In November 2014, DT readers got insight into Gelsey Kirkland’s training philosophy at the Gelsey Kirkland Academy of Classical Ballet. Her and husband Michael Chernov’s focus on recapturing classicism has proven to be a recipe for success—the Academy’s enrollment has steadily climbed since its founding in 2010. Now with at least 80 full-time students, the Academy has a new home in Brooklyn. In June, GKA left their Tribeca home in Manhattan and migrated to the Dumbo neighborhood of Brooklyn at 29 Jay St.

In the new space–formerly St. Ann’s Warehouse, a theater venue–the school has 9,000 square feet of dance space and an in-house theater, which seats 600. The summer renovations made room for office space, four studios and a retractable wall that can create a fifth studio. The column-free studio space is an added bonus.

In their new space GKA has room to grow even further. With summer intensive enrollment at an all-time high, it will be hosting its first annual winter intensive, January 4–6, 2016. For more info, visit: gelseykirklandacademyofclassicalballet.org.

Photo by Kyle Froman

David Howard on the January 2001 cover

David Howard's passing has dealt an emotional blow to the dance world, particularly to his many students and fellow staff members at New York City's Steps on Broadway. "We are bereft," says Steps' co-artistic managing director Diane Grumet. "A tremendous loss to the dance world, a tremendous gift to the world while he was with us."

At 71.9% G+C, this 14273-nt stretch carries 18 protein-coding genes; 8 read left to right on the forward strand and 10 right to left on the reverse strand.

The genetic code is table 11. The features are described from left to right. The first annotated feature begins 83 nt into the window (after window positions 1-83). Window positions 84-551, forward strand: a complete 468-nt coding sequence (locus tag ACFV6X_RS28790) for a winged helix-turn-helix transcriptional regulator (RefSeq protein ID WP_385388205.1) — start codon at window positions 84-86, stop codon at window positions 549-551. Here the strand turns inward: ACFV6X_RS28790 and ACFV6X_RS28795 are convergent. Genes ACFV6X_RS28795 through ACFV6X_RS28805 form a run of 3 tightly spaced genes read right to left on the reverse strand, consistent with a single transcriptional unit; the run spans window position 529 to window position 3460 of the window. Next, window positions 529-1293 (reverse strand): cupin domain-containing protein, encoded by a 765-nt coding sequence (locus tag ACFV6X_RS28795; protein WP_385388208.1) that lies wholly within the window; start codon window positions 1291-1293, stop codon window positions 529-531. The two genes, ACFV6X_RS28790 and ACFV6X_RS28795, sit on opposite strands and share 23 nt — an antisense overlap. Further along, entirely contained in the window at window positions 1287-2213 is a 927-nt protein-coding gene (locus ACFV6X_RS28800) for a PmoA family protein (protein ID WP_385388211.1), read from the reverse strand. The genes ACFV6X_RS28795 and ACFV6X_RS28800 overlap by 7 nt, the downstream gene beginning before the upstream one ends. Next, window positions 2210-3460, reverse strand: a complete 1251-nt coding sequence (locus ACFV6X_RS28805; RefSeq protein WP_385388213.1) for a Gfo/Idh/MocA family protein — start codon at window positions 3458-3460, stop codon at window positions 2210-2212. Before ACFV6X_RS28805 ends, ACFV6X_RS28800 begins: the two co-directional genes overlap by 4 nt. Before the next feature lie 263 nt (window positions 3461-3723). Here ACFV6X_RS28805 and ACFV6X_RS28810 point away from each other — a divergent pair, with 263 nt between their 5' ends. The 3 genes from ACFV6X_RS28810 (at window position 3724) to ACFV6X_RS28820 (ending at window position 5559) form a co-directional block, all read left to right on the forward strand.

Howard's Facebook fan page, where he signed a 2012 Christmas post from "Uncle David," is overflowing with dancers' comments and photos of the teacher who shaped countless lives during his career. Among his most well-known students are Natalia Makarova, Mikhail Baryshnikov and, of course, Gelsey Kirkland. In January 2001 DT, Howard shared how he worked closely with the feisty Kirkland to "completely retrain" her. “She was fabulous because she would say, ‘I want to do it my way, not their way,’" he said. "She was a rebel, but because of her talent she could get away with it.”

Do you have a story or a memory of David Howard you'd like to share? Comment below, or e-mail editor Kristin Schwab, kschwab@dancemedia.com.

Cover photo by Paul B. Goode

Natalia Markarova, center, in Howard's class. Photo by Victor Deliso, courtesy of Dance Magazine archives.

“I've always liked to question things," says renowned ballet teacher and coach David Howard. His success in training dancers, from adult beginners to seasoned ballerinas, is proof that Howard is asking the right questions. Never one to rest on his laurels, the master educator is also a tireless student of dance pedagogy. His teaching philosophy focuses on a scientific approach to movement, incorporating anatomy and kinesiology as well as movement dynamics and musicality.

He doesn't hesitate to challenge the sanctity of the centuries-old traditions of ballet training: “I have to prove every day that I can do what I do, and then I have to reevaluate—is it working or isn't it? Do the students look better?"

In the five years since he has closed his school, the David Howard Dance Center, Howard has not skipped a beat. He has taught in England, Norway, Sweden, Denmark, Finland, Japan and Mexico, in addition to maintaining a busy teaching schedule in New York City at Broadway Dance Center, Steps on Broadway and at the Joffrey/New School University BFA program.